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New Hampshire

June 3, 2007

Locking up mentally ill taxes county jail

The inmate's hands are still as stone. His jittery legs bounce like they want to go somewhere.



This day at Rockingham County jail, Kenneth Pratt feels neither too high nor too low.



The middle is a good place to be for a person with bipolar disorder. Jail and its 8-by-12 cells is not, he said.



Pratt, 46, is among an estimated 15 percent of the county jail population with severe mental illness. Many others are affected but less debilitated, jail officials say.



And, they add, the number of those with severe mental illness like schizophrenia, bipolar disorder and clinical depression is growing among the 310 inmates at the sprawling block-and-steel complex in Brentwood.



Half of the 310 Rockingham Jail prisoners are being held prior to their trial for charges ranging from shoplifting to murder. The other half, those sentenced by a judge to Rockingham, are serving sentences of one year or less per conviction.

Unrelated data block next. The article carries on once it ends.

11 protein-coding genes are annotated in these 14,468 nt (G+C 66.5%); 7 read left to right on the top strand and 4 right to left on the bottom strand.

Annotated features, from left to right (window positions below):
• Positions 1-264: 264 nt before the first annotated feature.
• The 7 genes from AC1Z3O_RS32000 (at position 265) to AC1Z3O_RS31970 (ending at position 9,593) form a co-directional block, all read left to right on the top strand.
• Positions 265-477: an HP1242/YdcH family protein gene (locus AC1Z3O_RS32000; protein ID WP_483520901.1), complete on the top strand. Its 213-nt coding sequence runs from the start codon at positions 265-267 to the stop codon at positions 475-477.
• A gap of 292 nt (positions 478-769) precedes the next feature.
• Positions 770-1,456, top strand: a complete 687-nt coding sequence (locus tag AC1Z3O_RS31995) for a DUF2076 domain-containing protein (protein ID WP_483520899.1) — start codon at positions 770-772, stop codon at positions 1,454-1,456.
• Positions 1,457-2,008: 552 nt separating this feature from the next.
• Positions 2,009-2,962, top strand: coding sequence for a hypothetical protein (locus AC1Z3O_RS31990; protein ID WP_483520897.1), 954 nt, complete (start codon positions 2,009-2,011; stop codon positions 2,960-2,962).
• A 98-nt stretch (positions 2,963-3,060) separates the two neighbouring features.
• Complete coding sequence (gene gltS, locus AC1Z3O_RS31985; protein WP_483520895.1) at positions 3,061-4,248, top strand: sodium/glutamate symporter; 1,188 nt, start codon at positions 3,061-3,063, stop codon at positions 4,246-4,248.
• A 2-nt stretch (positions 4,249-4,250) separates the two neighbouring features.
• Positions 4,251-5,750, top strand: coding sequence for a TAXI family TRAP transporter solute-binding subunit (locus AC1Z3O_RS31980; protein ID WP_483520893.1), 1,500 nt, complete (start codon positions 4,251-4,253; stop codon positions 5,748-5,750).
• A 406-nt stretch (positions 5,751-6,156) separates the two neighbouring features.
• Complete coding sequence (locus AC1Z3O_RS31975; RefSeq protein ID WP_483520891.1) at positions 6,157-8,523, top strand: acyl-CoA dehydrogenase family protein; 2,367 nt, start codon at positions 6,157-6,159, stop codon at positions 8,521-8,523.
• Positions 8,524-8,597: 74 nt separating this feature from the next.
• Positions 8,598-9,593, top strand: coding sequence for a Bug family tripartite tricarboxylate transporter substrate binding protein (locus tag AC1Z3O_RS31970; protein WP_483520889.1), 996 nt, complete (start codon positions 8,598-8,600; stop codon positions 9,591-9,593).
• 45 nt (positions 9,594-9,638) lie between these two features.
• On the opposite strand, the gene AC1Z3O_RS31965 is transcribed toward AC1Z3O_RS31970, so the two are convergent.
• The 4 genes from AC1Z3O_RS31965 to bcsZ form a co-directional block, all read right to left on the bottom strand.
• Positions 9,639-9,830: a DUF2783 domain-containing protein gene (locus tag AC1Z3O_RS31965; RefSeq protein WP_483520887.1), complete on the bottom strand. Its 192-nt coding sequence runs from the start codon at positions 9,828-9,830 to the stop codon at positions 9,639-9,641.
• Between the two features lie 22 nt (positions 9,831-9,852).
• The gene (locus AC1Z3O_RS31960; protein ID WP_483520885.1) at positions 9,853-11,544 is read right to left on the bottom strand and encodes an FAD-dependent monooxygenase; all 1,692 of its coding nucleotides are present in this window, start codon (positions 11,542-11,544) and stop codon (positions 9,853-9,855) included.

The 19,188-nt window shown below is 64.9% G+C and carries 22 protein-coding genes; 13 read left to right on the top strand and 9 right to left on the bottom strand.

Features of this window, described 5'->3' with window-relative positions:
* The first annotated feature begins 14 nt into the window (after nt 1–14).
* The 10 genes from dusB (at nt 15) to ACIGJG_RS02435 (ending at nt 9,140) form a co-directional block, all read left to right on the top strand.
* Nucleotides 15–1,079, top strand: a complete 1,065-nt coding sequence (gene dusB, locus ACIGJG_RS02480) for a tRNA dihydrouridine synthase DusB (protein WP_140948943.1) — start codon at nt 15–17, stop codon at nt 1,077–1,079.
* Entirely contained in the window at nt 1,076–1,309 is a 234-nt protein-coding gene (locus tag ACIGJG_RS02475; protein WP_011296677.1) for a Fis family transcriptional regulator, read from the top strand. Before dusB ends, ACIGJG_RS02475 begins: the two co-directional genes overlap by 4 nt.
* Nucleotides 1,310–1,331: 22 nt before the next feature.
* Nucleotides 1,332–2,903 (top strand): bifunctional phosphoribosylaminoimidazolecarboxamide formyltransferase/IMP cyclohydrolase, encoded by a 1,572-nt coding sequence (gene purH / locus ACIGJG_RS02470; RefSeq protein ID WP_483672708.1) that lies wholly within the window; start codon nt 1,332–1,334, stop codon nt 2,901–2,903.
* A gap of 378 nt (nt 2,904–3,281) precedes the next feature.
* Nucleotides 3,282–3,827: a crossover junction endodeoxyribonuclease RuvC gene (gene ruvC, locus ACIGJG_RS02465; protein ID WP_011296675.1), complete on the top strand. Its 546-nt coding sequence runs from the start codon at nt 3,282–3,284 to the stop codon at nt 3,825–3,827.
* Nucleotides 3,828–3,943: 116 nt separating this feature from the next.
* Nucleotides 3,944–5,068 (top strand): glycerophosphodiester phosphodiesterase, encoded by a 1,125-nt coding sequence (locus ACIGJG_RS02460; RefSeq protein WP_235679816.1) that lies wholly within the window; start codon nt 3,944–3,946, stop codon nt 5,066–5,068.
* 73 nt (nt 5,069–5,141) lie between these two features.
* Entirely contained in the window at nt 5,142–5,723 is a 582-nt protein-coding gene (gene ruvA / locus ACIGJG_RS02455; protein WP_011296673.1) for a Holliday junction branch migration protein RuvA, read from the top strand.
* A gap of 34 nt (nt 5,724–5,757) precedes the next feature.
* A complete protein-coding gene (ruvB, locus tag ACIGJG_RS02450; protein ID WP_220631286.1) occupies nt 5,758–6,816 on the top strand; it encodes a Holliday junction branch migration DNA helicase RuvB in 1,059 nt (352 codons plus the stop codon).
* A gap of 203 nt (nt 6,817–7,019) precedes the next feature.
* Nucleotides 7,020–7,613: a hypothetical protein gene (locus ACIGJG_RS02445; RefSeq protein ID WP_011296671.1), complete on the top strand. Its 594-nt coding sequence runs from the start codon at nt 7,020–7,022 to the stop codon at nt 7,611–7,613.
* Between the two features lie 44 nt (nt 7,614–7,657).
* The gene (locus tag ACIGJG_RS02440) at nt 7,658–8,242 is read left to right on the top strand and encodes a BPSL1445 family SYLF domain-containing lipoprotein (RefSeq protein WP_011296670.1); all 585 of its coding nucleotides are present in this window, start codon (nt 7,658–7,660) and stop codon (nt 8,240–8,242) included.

More severely mentally ill inmates at Rockingham mean more disruptions for the 83 corrections officers, more stress for other inmates and hard times for those who are suffering, said Superintendent Al Wright, who sometimes feels like he's running a psychiatric ward.



"I tell people I'm the superintendent of Rockingham County jail, the biggest provider of services for the mentally ill in the county," he said.



Landing in jail



Many mentally ill people arrested on trespassing, alcohol or petty theft charges are brought by police to Brentwood because they can't make bail, according to Helen Watkins, the jail's mental health counselor.



Often they arrive for minor crimes, ineligible for personal recognizance bail because they have no job, family ties or place to live.



Also, there is a shortage of psychiatric beds at the state hospital - down from 3,000 beds in the 1960s to 300 today. This leaves police little choice but to transport mentally ill suspects to jail.



Watkins said many jailings could be avoided if there were peer-support programs or drop-in centers, where someone would recognize when symptoms are worsening.



She pointed to a recent case involving a 23-year-old man committed to the state hospital in early April. He spent three days there before doctors referred him to an outpatient community mental health center, she said. But there he was confronted by a month-long waiting list.



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